Port Hills fires inspires Thimeth’s win
As wildfires raged across the Port Hills in February, schoolboy Thimeth Wijesinghe, 13, was glued to the television news.
It was more than just the spectacle that captured his interest. It spawned an idea for this year’s school science fair.
He wanted to know what fire retardants were used.
‘‘I found they were chemical and harming the environment and the information also said they were not effective, he said.’’
Thimeth set out to find a nontoxic and more effective way of fighting fires.
His research has won the coveted Canterbury School Science Fair award for the Wrybill Trophy from Environment Canterbury, for overall winner, Best of the Best, against fierce competition from all ages. The awards were judged by Dr Jonathan Hickford of Lincoln University.
Thimeth, a Cobham Intermediate School student, read that corn starch had a ‘non-Newtonian’ property, that is, when the corn starch mixture is put in to motion, it can change its form from solid to a liquid, unlike a normal liquid which remains in the same form. This special property could be used in fire fighting.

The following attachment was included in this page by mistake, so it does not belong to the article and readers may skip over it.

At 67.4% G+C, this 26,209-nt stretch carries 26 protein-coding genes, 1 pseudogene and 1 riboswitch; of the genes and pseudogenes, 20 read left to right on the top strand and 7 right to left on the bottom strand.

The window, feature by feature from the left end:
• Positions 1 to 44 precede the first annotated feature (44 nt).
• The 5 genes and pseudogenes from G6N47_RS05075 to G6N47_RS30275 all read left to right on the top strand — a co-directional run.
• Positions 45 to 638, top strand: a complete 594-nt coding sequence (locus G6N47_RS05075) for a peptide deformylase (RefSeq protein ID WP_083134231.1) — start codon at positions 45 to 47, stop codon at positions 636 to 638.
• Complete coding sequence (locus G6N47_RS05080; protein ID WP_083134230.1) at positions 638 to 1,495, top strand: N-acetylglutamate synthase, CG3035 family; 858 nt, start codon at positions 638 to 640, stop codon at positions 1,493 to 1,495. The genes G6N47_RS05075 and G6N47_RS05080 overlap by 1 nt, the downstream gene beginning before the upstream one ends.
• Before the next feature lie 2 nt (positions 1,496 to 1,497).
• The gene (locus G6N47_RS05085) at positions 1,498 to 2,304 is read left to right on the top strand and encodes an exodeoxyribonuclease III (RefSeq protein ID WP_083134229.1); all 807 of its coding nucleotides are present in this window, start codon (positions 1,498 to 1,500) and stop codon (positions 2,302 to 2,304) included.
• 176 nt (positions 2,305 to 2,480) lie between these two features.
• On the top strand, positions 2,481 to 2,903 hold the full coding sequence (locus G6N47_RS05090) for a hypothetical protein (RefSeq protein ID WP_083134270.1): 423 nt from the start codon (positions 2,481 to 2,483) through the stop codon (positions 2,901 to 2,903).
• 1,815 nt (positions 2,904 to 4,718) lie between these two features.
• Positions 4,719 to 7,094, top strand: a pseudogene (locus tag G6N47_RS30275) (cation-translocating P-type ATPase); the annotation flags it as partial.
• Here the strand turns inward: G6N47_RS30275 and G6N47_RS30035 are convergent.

‘‘I thought this would be a good idea because corn starch is also biodegradable,’’ he said.
He started testing corn starch solution on materials, comparing speed of ignition using other everyday home products like baking soda and borax as retardants.
It out-performed all the products, proving the most effective retardant and extinguisher.
‘‘It can stick to surfaces. Applied in real world situations, it could be used in fire fighting hoses at the right pressure, he said.
‘‘I was thinking how could we put this into a product and use it as a retardant in a rural area like the Port Hills especially in hot summer months.’’
Thimeth was rapt to take out the top award and gave credit to his teacher Annie Bowker.
‘‘To get it was really awesome. In Cobham, they teach science seriously. It’s compulsory. That’s why they do so well.’’
Thimeth, of Sri Lankan heritage, said his mother also guided him. ‘‘She’s a really good mum.’’
He enjoys research. ’’I might work for Environment Canterbury one day.’’
He somehow fits badminton, cricket, table tennis, music (clarinet and trumpet) into his life.
‘‘I find time for everything,’’ he said.
Thimeth Wijesinghe, 13 at home in Burnside with Marvan, his 2-year-old golden retriever.